The China Daily cites Chinese experts stating that removing North Korea from its terror list reflects the Bush administration's strong wish to seek a final settlement of the issue before President Bush steps down.
"The US administration has been working on this issue for years and doesn't want to see it remain unresolved when Bush leaves office early next year," Fan Jishe, a senior researcher on US studies at the Chinese Academy of Social Sciences, said. Given these circumstances, removing Pyongyang from the terror blacklist was Washington's only choice, he said.
The Asahi Shimbun reports that Japanese officials were caught off guard by the timing of the U.S. decision on Saturday to remove North Korea from its list of states that sponsor terrorism.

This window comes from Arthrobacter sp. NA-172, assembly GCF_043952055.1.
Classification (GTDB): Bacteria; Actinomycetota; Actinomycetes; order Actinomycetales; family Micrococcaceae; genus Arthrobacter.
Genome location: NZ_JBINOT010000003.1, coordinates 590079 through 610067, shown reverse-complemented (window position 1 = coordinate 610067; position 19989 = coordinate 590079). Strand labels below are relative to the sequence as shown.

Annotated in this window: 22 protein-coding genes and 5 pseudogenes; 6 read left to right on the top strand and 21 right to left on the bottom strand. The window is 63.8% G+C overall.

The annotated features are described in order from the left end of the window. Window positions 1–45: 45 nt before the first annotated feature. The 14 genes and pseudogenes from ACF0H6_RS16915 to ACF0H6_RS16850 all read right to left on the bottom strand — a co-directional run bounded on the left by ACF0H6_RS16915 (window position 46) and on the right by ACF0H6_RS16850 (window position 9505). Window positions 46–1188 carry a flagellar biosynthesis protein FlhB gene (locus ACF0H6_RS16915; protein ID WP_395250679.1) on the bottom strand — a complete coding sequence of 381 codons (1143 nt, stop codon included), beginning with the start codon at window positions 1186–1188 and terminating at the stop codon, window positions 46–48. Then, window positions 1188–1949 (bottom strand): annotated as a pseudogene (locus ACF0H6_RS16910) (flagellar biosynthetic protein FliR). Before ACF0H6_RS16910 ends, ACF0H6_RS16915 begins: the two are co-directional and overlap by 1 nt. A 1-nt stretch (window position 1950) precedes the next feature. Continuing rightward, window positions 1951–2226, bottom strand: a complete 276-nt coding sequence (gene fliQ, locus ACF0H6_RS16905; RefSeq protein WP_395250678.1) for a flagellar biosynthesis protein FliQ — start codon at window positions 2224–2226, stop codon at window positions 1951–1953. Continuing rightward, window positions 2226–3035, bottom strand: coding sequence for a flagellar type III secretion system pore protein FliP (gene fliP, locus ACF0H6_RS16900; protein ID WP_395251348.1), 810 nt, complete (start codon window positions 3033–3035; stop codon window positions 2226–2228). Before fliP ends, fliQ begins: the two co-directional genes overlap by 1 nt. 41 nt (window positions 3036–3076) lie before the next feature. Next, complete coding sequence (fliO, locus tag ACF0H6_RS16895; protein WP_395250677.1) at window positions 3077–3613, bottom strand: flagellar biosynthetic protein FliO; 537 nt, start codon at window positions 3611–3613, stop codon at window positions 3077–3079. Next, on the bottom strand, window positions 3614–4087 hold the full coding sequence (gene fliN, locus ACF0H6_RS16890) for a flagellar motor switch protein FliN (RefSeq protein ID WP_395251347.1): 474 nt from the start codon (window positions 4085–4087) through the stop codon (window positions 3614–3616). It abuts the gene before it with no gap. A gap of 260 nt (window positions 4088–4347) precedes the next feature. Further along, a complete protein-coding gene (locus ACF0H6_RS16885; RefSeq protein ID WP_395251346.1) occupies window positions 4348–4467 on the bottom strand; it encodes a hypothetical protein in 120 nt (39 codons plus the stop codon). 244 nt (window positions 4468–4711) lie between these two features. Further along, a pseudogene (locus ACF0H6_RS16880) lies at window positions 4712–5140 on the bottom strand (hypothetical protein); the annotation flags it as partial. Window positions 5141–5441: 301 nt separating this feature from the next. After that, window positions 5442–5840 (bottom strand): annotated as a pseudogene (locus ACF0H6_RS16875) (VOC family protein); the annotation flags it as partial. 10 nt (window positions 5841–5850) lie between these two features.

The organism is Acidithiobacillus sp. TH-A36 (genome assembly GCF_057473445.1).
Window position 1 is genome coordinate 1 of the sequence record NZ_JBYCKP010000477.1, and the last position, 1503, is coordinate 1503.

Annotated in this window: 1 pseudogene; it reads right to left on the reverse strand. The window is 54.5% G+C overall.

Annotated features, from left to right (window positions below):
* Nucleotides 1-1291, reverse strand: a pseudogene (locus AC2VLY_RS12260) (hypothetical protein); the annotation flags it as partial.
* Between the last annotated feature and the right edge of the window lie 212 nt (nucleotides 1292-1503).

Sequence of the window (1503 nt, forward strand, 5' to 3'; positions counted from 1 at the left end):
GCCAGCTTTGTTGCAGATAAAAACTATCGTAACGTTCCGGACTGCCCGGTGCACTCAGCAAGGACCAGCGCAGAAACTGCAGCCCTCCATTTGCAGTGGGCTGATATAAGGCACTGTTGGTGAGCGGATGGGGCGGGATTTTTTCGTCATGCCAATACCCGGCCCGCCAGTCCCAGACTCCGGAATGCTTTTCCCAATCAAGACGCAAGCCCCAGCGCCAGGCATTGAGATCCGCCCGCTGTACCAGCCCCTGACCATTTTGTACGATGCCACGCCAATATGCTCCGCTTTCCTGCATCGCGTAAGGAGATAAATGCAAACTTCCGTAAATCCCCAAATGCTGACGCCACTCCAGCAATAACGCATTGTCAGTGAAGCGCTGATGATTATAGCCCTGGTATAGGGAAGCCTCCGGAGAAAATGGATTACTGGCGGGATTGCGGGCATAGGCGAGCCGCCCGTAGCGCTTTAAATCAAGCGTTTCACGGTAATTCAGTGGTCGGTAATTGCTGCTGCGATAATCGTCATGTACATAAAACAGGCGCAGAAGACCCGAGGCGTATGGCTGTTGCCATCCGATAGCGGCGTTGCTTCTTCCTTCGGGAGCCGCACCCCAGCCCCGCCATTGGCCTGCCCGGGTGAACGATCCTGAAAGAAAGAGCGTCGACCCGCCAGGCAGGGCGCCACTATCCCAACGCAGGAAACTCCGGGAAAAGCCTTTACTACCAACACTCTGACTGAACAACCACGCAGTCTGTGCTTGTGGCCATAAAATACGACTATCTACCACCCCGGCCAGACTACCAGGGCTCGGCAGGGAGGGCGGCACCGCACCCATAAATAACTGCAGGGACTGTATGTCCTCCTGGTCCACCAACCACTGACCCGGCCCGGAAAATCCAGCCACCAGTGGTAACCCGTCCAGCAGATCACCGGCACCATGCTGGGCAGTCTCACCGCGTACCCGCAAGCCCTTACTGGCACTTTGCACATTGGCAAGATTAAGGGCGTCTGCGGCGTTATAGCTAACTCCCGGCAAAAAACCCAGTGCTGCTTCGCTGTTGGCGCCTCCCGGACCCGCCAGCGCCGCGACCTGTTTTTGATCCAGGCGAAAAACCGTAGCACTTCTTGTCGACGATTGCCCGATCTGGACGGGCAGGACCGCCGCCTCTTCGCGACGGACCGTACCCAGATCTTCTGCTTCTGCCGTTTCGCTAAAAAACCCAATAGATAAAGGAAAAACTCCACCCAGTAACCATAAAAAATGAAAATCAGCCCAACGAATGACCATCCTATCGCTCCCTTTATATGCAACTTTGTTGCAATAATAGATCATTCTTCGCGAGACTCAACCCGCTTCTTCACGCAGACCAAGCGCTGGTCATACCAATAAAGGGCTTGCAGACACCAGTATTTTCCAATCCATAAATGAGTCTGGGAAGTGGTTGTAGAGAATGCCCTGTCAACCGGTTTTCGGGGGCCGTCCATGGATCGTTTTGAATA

It also dealt a blow to Prime Minister Taro Aso, who was informed of the matter by Washington just 30 minutes before the announcement.
It predicts that the U.S. action will likely complicate efforts to achieve progress on the thorny issue of Japanese citizens abducted by Pyongyang and even shake Tokyo's trust in Washington, its key ally.